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Deep Learning, Health & CLIL

5 months ago

by Steve Jugovic

As ELT facilitators, do we consciously consider the effectiveness of our teaching practices regarding the transfer of information from working memory to being stored in and retrieved from long-term memory? Research claims that greater likelihood of transfer success is aided by deeper processing with higher-order thinking skills, understanding, and problem solving. According to Sousa, (2011) and Tokuhama- Espinosa (2010), critical factors include whether the information makes sense, based on past experiences and schemata, and has meaning to the learner in regard to life relevance. Additionally, information that contains survival value, and generates emotional elements, takes priority over other new learning (Sousa, 2011).

In light of these facts, various ELT classroom scenarios that students engage in can be presented to them as relating to elements of survival. For example, attaining excellent listening skills for the purpose of understanding directions could prevent you from ending up off the beaten path or worse, lost in a dangerous neighborhood. Recent health-related catchphrases such as “Sitting is the New Smoking,” in relation to early death and the harmful effects of prolonged sitting and sedentary lifestyles, may prompt more immediate learner attention and urgency. I like to think of similar thought-provoking, health-oriented content, which might improve students’ present and future lives, as “Survival Lite.”

CLIL in a Nutshell

My previous Think Tank article on Exercise briefly alluded to applying health-related CLIL methodology. Integrating content and language learning (CLIL) is regarded as a holistic approach in terms of the 4C’s framework, based on Content, Communication, Cognition and Culture (Coyle, Hood, & Marsh, 2010). Although there is no single CLIL pedagogy, important factors to consider are the interplay of content difficulty with suitably demanding and thought-provoking questions in light of students’ linguistic ability. For example, if the focus emphasizes content but the student’s level is low, then simpler questions and discussions should be put in the syllabus.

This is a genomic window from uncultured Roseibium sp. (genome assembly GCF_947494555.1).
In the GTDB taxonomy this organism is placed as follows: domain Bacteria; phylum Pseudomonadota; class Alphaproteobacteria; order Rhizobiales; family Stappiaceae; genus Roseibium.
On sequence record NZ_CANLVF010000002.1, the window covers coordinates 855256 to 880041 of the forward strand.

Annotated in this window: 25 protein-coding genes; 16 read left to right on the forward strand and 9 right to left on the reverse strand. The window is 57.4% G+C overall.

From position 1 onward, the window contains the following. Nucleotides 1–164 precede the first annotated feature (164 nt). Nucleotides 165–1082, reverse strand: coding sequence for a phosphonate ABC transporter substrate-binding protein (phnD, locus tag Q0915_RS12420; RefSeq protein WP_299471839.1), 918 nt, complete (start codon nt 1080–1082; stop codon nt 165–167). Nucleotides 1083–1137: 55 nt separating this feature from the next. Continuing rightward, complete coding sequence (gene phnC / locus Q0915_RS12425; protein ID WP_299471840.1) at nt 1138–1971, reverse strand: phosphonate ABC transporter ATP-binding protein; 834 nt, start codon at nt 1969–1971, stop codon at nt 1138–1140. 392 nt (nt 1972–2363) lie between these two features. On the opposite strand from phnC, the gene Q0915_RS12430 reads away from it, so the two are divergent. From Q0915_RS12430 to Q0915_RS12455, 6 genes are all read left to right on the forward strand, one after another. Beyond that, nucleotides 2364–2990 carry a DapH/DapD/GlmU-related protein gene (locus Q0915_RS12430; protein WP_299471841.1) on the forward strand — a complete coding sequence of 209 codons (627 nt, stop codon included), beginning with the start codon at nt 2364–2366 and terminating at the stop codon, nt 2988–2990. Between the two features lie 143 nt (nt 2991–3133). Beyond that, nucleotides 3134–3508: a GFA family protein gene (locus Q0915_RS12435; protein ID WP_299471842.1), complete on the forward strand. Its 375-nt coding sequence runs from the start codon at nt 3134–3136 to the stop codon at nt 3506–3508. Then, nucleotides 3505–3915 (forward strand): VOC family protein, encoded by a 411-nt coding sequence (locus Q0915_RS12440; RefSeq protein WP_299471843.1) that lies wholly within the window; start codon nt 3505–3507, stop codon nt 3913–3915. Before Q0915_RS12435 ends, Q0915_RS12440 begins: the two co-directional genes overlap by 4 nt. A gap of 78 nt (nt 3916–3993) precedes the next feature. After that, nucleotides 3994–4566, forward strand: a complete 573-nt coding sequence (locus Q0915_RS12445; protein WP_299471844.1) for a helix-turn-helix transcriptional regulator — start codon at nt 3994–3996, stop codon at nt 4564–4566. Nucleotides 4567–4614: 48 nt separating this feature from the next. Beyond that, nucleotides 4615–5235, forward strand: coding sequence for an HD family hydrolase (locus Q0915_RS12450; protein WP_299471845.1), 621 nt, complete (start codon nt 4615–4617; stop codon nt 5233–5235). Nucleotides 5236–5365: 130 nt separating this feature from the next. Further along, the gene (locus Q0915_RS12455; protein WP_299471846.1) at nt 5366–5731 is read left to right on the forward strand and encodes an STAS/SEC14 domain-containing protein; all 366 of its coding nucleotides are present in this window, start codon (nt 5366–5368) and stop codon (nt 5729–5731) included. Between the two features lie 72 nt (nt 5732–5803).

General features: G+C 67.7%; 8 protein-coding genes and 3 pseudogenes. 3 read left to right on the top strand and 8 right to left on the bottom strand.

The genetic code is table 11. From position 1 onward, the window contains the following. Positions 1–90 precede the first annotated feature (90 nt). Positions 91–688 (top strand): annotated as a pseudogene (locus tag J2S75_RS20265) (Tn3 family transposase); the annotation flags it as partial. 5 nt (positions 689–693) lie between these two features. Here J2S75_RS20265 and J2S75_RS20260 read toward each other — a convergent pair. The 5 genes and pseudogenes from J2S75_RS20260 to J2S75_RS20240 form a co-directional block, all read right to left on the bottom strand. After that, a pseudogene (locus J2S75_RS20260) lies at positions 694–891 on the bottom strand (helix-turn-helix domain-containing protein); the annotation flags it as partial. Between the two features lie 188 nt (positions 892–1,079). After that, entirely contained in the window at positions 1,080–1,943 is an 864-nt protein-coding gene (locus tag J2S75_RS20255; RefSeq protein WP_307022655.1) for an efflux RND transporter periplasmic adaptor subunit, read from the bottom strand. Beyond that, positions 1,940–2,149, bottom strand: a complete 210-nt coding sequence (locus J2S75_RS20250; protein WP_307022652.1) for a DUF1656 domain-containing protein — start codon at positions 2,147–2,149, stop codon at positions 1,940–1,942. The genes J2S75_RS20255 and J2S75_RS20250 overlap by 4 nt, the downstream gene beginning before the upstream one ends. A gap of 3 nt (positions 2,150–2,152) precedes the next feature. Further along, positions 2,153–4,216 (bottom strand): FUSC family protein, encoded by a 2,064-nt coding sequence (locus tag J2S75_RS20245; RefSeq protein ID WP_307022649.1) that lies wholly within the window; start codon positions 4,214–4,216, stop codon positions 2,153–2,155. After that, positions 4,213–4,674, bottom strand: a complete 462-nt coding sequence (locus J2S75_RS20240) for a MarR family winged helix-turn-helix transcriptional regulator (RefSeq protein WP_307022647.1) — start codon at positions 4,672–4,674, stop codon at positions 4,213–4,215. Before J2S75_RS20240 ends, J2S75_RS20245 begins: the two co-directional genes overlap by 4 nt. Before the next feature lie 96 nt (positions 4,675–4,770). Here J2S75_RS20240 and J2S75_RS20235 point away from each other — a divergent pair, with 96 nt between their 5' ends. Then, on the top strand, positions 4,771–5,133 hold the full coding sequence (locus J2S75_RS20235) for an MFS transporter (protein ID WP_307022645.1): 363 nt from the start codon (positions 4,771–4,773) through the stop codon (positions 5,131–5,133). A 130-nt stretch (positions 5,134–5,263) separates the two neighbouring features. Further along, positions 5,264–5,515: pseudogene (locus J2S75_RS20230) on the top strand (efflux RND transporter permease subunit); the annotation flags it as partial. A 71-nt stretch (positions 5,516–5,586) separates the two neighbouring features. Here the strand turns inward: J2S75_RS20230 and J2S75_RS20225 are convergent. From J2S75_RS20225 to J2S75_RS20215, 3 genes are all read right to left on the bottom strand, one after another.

Content and Context Considerations

Have you ever had a suffering student say “I have a stomach-ache,” You probably thought it was because of stress, or something the student ate, and never considered another common reason: dehydration.  Sleep, exercise, intermittent movement, nutrition and hydration are biological body and brain factors that strongly influence learning. As creatures of habit, our ability to alter persistently negative lifestyle patterns can often begin with a new awareness prior to active change, such as implementing effective time management to specifically schedule sleep hours. Including Survival Lite content in your context can be highly rewarding, especially when students recognize and appreciate the relevance to their health and studies. For instance, the elective, health-oriented CLIL English course I teach also serves the purpose of filling content gaps from the sport students’ Health course.

Some of the following body and brain Survival Lite suggestions can be used in language classes, specific CLIL-based courses or simply as homework. By using mind maps, habit surveys, role plays, short articles and videos, discussions and physical activity, students can consider health problems in society — fast food, food culture, cancer, etc., the likelihood of becoming a couch potato, employment scenarios associated with long hours, stress, neglect of sleep and nutrition, inadequate time for exercise, etc. (also see, U.S. Top Ten Physical Activity Guideline points). Students then engage in sharing opinions, discussion and giving advice and can also include communicating their knowledge to family and friends. After all, to teach is to learn, by consolidating memory. In my elective CLIL course, I include yoga peer-teaching practice and various yoga-type presentations with poses. Assessment includes a content-oriented report based on what students deemed important, useful, and interesting, which simultaneously provides me with course feedback.

By identifying and working within various ELT course constraints, it may be possible to integrate often-lacking but beneficial health education. The shift towards improving students’ health and subsequently  their learning, is being acted upon in various ways and places, such as the introduction of a compulsory course based on Lifetime Fitness for Health at Oregon State University. Also, in 2016, 100 Chinese universities began to combat depression and stress stemming from the rigors of student life, with the campaign, “Say No to Depression with Yoga.”

Lastly, for those of you interested, the 2018 Physical Activity Guidelines

for Americans has been updated with new inclusions regarding brain health, sleep, sedentary behavior and  physical activity. As language teachers, we are not bound to any particular content area, which gives us the unique opportunity to promote a Survival Lite revolution.


Steve Jugovic is an Associate Professor at  Biwako Seikei Sport College, Japan. His research interests include materials design, integrating classroom movement, student motivation, CLIL, health, exercise, intermittent movement, attention and memory.



The article was first published to the Bulletin of the  JALT Brain and Education SIG, Volume 5, Issue 1, ISSN 2434-1002, January 2019

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